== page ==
Thornton Wilder captures the sublime in a single tragic, yet meaningless moment in Bridge of San Luis Rey. It was first published in 1927, between the world wars, and was Wilder’s first big breakthrough as a writer. It won the Pulitzer Prize in 1928.
The novella is about five individuals who fall to their death while crossing an ancient bridge constructed by the Incas on July 20, 1774 in Peru. It occurs in five short parts, each telling the background of each victim of the bridge. Upon learning of the accident, all of Peru becomes obsessed. One man, in particular, Father Juniper, spends the remainder of his life trying to unveil the mysterious inter-connectedness of God’s purpose in putting these five people together in death on the bridge at the moment it snapped. Ironically, the Church found it blasphemous and burned both the book, as well as Father Juniper. However, one copy of the book was preserved secretly.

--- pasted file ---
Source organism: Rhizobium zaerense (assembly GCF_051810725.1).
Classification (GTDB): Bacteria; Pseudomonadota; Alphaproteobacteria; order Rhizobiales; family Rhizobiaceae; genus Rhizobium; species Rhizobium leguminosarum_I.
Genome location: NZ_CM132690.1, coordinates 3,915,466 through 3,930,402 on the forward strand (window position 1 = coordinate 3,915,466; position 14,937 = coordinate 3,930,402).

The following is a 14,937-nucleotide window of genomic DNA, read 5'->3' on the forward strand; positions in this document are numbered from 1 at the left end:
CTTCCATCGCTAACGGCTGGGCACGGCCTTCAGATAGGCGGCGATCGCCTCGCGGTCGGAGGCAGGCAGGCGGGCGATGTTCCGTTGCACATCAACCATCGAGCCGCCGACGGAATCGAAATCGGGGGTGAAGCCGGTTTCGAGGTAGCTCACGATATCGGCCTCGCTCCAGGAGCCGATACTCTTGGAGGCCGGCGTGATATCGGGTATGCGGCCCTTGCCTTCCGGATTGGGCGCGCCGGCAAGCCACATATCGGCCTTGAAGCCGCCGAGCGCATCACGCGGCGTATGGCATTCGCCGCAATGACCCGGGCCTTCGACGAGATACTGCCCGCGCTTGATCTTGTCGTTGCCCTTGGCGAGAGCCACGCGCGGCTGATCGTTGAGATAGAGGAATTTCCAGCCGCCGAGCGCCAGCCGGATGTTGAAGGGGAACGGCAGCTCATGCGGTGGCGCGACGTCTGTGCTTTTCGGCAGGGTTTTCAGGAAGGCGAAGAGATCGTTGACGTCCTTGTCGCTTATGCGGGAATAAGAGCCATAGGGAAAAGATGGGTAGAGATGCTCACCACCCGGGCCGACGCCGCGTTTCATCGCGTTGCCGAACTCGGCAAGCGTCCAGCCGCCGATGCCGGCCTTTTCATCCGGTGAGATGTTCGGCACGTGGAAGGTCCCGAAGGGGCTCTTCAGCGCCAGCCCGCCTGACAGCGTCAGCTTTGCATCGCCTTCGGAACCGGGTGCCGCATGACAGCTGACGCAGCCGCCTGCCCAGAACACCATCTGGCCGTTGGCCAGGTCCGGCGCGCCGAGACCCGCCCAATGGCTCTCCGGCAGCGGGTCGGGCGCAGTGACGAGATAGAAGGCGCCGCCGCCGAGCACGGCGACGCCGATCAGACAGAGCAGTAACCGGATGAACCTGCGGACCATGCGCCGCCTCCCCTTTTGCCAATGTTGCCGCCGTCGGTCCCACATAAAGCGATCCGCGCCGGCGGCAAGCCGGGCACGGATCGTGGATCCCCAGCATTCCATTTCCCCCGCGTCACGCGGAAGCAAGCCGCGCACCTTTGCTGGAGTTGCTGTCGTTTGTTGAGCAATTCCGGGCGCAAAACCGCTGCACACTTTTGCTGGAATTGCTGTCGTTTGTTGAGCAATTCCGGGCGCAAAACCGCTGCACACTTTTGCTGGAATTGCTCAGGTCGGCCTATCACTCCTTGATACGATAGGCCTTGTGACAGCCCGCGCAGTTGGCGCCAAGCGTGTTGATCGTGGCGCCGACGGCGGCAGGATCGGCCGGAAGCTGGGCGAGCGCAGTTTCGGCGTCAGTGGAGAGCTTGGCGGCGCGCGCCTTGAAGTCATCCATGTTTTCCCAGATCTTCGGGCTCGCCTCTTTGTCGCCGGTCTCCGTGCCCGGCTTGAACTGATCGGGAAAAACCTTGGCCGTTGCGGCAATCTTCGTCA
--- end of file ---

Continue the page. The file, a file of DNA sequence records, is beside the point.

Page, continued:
It reminds one of the fierce madness of Captain Ahab in Moby Dick as he desperately stretches out to discover purpose in a cosmos that is cold and devoid of meaning. The bridge represents different things to people in the novel. The novella reads like a Spanish report and a synopsis of Father Juniper’s intensive research. The audience is left to wonder: was there any meaning behind the collapse of the bridge? The book never fully addresses this question. Each character’s story is a kind of eulogy to their lives, as those among the living desperately search for a reason to the seemingly senseless loss of life.
Apparently, John Hersey used The Bridge of San Luis Rey as the inspiration for Hiroshima, his monumental work of journalism which explores the explosion of the atomic bomb through the perspectives of five different survivors.
I close with the opening words of the novella:
“On Friday noon, July the twentieth, 1714, the finest bridge in all Peru broke and precipitated five travelers into the gulf below.”